How to build passive income

Non-investing personal finance issues including insurance, credit, real estate, taxes, employment and legal issues such as trusts and wills
dodgersummer
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How to build passive income

Postby dodgersummer » Tue Jan 10, 2017 3:02 pm

What is the best way for someone to build passive income with about $30,000 in cash savings that is 32 years old? I want to build wealth instead of getting the 1 percent interest in my saving account. I'm leaning toward a rental property.

Rodc
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Re: How to build passive income

Postby Rodc » Tue Jan 10, 2017 3:39 pm

Being a landlord can work out very well if you buy at a good price in a good location and get good renters.

But being a landlord is not passive when a renter calls to have you fix the plumbing on Sunday afternoon while you are watching football (or at 2am).

Or when you have to interview several people to select your next renter.

You can hire someone or some company to run your property but that really cuts into profit. And then you have to manage the manager, so you are not completely off the hook.
We live a world with knowledge of the future markets has less than one significant figure. And people will still and always demand answers to three significant digits.

harikaried
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Re: How to build passive income

Postby harikaried » Tue Jan 10, 2017 3:48 pm

dodgersummer wrote:I want to build wealth instead of getting the 1 percent interest in my saving account.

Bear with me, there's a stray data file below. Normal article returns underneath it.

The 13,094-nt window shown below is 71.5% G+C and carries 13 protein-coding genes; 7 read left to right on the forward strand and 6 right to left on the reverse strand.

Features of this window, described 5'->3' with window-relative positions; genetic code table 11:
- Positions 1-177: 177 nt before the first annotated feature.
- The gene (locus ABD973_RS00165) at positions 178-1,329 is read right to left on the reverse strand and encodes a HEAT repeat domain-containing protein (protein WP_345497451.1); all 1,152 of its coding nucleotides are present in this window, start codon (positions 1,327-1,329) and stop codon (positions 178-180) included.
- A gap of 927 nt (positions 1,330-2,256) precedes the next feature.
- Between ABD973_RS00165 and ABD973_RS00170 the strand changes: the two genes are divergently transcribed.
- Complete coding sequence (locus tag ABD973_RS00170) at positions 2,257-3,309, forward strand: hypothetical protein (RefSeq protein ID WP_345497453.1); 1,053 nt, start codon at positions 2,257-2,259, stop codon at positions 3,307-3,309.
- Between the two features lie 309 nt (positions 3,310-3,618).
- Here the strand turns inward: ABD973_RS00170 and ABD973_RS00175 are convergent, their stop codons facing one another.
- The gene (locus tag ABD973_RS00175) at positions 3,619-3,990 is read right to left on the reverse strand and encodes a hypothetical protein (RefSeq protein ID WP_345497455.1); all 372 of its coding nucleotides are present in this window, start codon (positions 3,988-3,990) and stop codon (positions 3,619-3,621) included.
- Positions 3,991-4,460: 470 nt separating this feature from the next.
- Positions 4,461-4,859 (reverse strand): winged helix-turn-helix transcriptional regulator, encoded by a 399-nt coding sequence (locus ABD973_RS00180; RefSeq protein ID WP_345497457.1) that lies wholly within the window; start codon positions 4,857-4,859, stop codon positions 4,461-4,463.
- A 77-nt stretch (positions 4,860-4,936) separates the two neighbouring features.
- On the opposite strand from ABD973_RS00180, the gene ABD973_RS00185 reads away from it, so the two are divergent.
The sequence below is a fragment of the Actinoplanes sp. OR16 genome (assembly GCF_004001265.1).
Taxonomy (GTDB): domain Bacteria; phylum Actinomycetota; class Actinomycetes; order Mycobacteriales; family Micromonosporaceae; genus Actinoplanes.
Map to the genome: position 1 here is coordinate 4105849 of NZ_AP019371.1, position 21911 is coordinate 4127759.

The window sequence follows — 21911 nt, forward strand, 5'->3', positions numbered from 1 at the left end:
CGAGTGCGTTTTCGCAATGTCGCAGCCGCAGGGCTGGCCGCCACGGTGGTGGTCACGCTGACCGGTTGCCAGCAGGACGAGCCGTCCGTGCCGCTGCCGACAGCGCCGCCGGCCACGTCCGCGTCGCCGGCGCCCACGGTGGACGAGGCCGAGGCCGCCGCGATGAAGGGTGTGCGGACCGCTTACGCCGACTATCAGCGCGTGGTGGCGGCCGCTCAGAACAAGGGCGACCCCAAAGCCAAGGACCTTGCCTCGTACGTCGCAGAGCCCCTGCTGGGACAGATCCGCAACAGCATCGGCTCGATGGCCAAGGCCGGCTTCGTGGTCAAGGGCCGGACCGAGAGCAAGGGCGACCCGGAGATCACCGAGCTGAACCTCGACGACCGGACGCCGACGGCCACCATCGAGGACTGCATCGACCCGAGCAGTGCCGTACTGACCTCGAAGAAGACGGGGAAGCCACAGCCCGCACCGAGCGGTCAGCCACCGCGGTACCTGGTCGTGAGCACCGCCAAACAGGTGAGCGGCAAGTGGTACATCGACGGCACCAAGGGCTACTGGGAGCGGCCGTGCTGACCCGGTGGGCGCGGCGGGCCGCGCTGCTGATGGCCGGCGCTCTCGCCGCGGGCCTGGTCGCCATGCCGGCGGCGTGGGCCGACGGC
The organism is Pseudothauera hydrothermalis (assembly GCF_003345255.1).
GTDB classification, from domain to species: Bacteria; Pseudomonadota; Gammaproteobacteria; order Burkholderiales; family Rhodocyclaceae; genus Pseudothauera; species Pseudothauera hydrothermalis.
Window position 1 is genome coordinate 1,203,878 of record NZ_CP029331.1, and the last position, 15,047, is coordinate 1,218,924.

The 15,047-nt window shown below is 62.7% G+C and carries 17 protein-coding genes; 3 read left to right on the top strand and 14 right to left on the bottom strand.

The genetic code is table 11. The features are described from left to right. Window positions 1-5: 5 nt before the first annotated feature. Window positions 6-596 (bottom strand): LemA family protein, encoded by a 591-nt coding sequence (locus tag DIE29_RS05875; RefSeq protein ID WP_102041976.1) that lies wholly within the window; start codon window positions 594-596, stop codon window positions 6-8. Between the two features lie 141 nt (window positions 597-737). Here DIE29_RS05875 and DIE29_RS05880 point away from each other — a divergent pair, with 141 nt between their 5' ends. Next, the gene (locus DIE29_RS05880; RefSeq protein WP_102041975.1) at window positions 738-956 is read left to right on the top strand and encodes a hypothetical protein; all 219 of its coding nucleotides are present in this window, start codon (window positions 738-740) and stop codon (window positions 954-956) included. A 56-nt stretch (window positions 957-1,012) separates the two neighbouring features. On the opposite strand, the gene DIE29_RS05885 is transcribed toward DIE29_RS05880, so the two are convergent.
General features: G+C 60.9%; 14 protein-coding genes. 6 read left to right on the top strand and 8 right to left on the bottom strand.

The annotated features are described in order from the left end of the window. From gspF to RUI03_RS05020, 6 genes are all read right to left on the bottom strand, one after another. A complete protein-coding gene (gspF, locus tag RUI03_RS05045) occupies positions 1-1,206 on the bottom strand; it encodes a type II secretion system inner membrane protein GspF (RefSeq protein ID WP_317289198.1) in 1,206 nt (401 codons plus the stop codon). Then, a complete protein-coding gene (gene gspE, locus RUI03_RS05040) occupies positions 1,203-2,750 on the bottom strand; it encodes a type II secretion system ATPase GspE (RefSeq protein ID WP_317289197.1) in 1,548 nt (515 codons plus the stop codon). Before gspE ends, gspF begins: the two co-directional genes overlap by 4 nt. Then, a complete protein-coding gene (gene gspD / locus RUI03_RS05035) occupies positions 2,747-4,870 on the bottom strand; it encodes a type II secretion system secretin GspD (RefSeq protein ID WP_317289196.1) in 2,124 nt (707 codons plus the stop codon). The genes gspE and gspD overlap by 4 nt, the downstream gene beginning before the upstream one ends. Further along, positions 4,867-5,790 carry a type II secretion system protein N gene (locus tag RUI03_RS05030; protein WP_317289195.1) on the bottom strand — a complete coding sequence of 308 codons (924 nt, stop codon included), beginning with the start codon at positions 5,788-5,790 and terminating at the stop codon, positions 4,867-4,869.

If 1% is not good enough, what rate is good for passive? What risk do you want to take and how much access to the money do you need? You can now get over 2% with 5-year CDs.

dodgersummer
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Re: How to build passive income

Postby dodgersummer » Tue Jan 10, 2017 3:53 pm

"If 1% is not good enough, what rate is good for passive? What risk do you want to take and how much access to the money do you need? You can now get over 2% with 5-year CDs."

Locking up money for 5 years for only 2% seems like a long time to tie up money that likely will not even keep pace with inflation or am I way off on this?

Sandtrap
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Re: How to build passive income

Postby Sandtrap » Tue Jan 10, 2017 3:58 pm

dodgersummer wrote:What is the best way for someone to build passive income with about $30,000 in cash savings that is 32 years old? I want to build wealth instead of getting the 1 percent interest in my saving account. I'm leaning toward a rental property.


purchase a duplex, live in one, rent the other.
purchase a triplex, live in one, rent the other two
purchase a fourplex, live in one, rent the other three

Control all expenses by doing everything yourself, everything. *IE: screen tenants, unplug drains, collect rent, fix appliances, change water heaters, clean up abandoned units and repaint yourself then rerent.
Do not pay others to do what you can do yourself.
Live cheap, save every dime.

Repeat.

JGoneRiding
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Re: How to build passive income

Postby JGoneRiding » Tue Jan 10, 2017 4:04 pm

Dont go higher than a fourplex though. Most states have special rules/laws governing four amd under with owner occupancy that make things like renter selection and eviction easier/less restrictive. For example you could legal exclude children and all pets (service included) in my state if you wanted to and lived in one of the units.

I agree that LL isn't passive and isn't for everyone but enjoy it.

Jack FFR1846
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Re: How to build passive income